This shift from mental health condition to human condition brought on an incredible outpouring. From students suffering in silence, afraid of being stigmatized, marginalized, and penalized starting to reach for help. With educators trying to ward off burnout, feeling pressure to perform without flinching, all while losing hair and sleep.
I get stopped on the elevator. People hug me after talks. They write things like YESSSS! on my social media feeds with little fist bumps and heart emojis. Yet, there’s so much more to be done.
From the point of first disclosure to now, I’ve learned a lot. Here’s my cliff notes on how to protect mental health on our campuses:
1. Notice and refer.
You do not have to be a psychologist to see red flags. Ask if you are worried. Show you care. Point to the resources. This can save a life.
2. Emphasize “human condition,” not “mental health condition.”
Consider the worldwide data in this “Age of Anxiety.” One in five report clinical symptoms. Depression is dubbed the “modern global health crisis.” Normalize the need for help. Assume everyone can benefit from resources and treatment at every stage of life. Help them protect mental health in a context that works against it. Our brains are vulnerable within this complex landscape. This is our human condition.
3. Keep overachievers on your radar.
Appearances tell us very little. Stereotypes about what mental illness “looks like” can cause us to miss the ones that aren’t “obvious” at first glance. Use universal precautions. Especially for your students or colleagues who’ve mastered “the art of fine”. The straight A superstars need watching. Overachievers with big smiles, carefully curated answers and impressive resumes are often the ones who fall into danger.
4. Deconstruct impostor syndrome.
Rethink “impostor syndrome” — an intellectual form of self-doubt that one is going to be “found out” or aren’t “good enough”. Create conditions in your classrooms and institutions where everyone knows their value and resists the urge to engage in self-sabotage and social comparison. Provide opportunities for those in marginalized groups (i.e. first-generation, LGBTQIA, students/educators of color) who disproportionately wrestle with impostor syndrome to be met with conscious policies, practices, resources and safe community to help eradicate its toxic effects.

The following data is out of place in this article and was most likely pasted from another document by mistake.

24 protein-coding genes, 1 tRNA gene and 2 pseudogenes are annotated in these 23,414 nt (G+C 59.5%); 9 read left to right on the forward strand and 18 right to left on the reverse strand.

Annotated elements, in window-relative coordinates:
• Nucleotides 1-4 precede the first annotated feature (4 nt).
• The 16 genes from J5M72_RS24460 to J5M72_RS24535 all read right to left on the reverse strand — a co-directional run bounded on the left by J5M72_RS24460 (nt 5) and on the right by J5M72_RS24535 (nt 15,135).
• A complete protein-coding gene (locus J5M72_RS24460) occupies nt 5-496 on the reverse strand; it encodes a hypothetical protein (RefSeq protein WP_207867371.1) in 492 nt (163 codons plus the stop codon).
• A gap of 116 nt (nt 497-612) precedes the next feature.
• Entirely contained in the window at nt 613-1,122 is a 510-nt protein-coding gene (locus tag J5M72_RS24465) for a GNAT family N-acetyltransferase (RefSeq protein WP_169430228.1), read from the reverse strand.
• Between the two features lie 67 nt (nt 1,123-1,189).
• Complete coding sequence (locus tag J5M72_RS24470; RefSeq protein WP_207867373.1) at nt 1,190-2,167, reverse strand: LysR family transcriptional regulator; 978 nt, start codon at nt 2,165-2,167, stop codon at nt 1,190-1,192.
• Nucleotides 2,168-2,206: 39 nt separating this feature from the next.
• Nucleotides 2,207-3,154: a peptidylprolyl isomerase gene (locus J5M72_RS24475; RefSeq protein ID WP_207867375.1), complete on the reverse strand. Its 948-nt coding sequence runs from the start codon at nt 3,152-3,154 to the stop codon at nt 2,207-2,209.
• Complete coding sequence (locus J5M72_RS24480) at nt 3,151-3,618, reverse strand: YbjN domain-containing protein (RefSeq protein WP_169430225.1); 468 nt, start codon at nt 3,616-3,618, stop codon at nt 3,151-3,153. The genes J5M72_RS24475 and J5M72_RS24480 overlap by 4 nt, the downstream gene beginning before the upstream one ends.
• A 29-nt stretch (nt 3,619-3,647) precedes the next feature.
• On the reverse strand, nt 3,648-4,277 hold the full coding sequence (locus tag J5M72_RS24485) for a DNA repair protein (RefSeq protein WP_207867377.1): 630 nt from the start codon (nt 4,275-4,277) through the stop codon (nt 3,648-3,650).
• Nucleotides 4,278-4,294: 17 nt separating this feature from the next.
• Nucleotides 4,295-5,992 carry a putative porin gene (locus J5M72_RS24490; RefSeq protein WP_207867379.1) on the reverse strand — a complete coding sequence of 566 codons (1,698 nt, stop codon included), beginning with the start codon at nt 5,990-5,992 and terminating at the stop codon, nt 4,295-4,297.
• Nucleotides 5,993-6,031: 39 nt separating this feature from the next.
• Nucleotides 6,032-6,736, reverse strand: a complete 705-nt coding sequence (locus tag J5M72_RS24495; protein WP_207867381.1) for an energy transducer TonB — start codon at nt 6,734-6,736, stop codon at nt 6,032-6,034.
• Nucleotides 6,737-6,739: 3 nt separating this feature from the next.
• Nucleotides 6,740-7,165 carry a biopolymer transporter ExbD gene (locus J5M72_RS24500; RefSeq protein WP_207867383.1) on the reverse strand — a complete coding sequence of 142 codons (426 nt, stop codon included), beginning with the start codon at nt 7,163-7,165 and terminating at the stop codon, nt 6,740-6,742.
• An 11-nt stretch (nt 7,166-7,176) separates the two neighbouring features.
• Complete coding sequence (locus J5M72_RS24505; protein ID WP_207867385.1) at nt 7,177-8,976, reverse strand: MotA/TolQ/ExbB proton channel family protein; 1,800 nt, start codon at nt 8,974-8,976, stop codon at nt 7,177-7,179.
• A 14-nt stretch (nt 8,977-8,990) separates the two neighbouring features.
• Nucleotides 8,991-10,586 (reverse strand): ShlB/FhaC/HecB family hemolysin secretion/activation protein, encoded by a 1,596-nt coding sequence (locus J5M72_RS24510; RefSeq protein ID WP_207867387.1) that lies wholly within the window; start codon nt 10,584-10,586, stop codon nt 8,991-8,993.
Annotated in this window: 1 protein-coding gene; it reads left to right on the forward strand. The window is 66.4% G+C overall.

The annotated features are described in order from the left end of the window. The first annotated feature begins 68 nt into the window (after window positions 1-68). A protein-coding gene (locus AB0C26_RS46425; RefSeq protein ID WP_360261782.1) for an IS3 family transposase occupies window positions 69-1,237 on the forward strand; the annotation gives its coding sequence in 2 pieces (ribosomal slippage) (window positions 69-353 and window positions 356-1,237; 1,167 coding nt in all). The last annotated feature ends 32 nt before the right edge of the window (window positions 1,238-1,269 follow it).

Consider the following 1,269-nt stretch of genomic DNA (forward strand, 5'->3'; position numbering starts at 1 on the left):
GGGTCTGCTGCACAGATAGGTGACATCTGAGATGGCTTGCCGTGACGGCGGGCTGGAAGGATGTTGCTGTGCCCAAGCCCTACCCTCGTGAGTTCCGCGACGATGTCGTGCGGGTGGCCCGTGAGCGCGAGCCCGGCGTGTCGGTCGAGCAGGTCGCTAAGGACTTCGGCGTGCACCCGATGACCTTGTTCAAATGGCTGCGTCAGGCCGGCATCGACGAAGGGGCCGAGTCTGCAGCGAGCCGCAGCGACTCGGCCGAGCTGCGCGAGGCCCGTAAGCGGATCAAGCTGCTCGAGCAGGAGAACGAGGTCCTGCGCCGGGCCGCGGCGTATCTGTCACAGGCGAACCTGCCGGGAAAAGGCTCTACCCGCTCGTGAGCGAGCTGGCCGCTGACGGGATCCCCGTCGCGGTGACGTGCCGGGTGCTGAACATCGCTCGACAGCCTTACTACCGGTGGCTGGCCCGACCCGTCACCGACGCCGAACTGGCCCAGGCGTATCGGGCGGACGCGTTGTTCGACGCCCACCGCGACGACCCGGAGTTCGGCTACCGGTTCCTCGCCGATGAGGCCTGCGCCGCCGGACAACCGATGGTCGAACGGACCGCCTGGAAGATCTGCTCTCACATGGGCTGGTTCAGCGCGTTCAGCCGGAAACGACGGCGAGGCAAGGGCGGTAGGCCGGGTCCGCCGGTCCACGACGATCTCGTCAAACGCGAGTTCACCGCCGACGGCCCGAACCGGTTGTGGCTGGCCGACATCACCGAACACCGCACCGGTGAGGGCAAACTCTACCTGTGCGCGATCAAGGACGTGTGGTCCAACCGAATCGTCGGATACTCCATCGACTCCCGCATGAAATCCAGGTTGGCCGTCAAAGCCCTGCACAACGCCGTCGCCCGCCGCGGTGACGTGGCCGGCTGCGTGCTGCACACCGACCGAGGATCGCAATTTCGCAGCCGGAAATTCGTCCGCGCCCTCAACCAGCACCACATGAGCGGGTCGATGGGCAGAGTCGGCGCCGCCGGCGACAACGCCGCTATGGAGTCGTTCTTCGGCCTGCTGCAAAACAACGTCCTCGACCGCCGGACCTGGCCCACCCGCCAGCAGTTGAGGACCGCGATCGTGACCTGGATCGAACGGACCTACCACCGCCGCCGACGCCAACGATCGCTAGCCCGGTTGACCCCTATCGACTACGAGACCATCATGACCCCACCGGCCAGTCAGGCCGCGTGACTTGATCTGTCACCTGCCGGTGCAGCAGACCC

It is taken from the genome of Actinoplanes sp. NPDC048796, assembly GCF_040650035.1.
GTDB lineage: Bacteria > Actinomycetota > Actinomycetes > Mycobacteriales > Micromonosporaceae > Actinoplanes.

5. Embed well-being concepts throughout teaching and programming.
Psychoeducation isn’t enough. Research shows that “supervised skill practice” — providing oversight on resilience bolstering skills is critical. Start class with mindful meditation. Assign self-care as homework. Showcase well-being in student orientations. Provide consistent reinforcement for the entire continuum of your learning community to prioritize and protect mental health. Emphasize success isn’t worth it when we’re too stressed or sick to enjoy it.
Ask your administration for more training and resources to foster a culture of well-being. If they won’t listen, remind them it’s not just a moral obligation, but good for the bottom line. Mental health issues are the number one reason students drop out. Educator burnout leads to turnover, lost productivity and poor outcomes. Remind them to couple messages of rigor and excellence with those of pacing and sustainability. Look at how your institution prioritizes (or doesn’t) mental health. Good intentions go awry without the right policies and resource allocation.
7. See your role as sacred.
Educators are Angels on Earth. When you’re on the front line, students might find you more approachable than mental health clinicians, parents or peers. Students look up to us. Small things make a big difference. Showing them your humanity might be the greatest lesson you can teach.
Let’s change the way we talk about mental health on our campuses and across all social institutions. Our longstanding tides of stigma, marginalization and discrimination need to be replaced with honest and safe dialogue. We need to reframe mental health conditions and find opportunities to elevate and protect our shared human condition.